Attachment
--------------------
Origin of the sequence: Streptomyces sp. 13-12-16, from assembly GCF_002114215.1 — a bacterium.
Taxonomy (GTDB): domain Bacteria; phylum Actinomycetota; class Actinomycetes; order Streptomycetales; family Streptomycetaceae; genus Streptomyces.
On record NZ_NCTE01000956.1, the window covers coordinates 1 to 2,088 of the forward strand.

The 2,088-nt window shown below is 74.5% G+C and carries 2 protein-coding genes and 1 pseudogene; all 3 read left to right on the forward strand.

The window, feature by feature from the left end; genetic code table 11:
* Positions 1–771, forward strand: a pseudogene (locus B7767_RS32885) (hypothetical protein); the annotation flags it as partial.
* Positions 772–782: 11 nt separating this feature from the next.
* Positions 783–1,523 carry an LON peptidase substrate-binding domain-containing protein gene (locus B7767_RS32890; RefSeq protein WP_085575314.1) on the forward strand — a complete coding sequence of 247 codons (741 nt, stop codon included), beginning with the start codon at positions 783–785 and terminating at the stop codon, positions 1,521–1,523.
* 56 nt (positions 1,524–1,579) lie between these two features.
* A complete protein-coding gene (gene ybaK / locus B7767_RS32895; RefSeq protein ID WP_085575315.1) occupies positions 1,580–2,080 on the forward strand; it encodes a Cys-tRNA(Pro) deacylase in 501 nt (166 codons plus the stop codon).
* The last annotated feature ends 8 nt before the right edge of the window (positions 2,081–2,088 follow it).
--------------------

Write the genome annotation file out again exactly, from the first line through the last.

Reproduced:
Origin of the sequence: Streptomyces sp. 13-12-16, from assembly GCF_002114215.1 — a bacterium.
Taxonomy (GTDB): domain Bacteria; phylum Actinomycetota; class Actinomycetes; order Streptomycetales; family Streptomycetaceae; genus Streptomyces.
On record NZ_NCTE01000956.1, the window covers coordinates 1 to 2,088 of the forward strand.

The 2,088-nt window shown below is 74.5% G+C and carries 2 protein-coding genes and 1 pseudogene; all 3 read left to right on the forward strand.

The window, feature by feature from the left end; genetic code table 11:
* Positions 1–771, forward strand: a pseudogene (locus B7767_RS32885) (hypothetical protein); the annotation flags it as partial.
* Positions 772–782: 11 nt separating this feature from the next.
* Positions 783–1,523 carry an LON peptidase substrate-binding domain-containing protein gene (locus B7767_RS32890; RefSeq protein WP_085575314.1) on the forward strand — a complete coding sequence of 247 codons (741 nt, stop codon included), beginning with the start codon at positions 783–785 and terminating at the stop codon, positions 1,521–1,523.
* 56 nt (positions 1,524–1,579) lie between these two features.
* A complete protein-coding gene (gene ybaK / locus B7767_RS32895; RefSeq protein ID WP_085575315.1) occupies positions 1,580–2,080 on the forward strand; it encodes a Cys-tRNA(Pro) deacylase in 501 nt (166 codons plus the stop codon).
* The last annotated feature ends 8 nt before the right edge of the window (positions 2,081–2,088 follow it).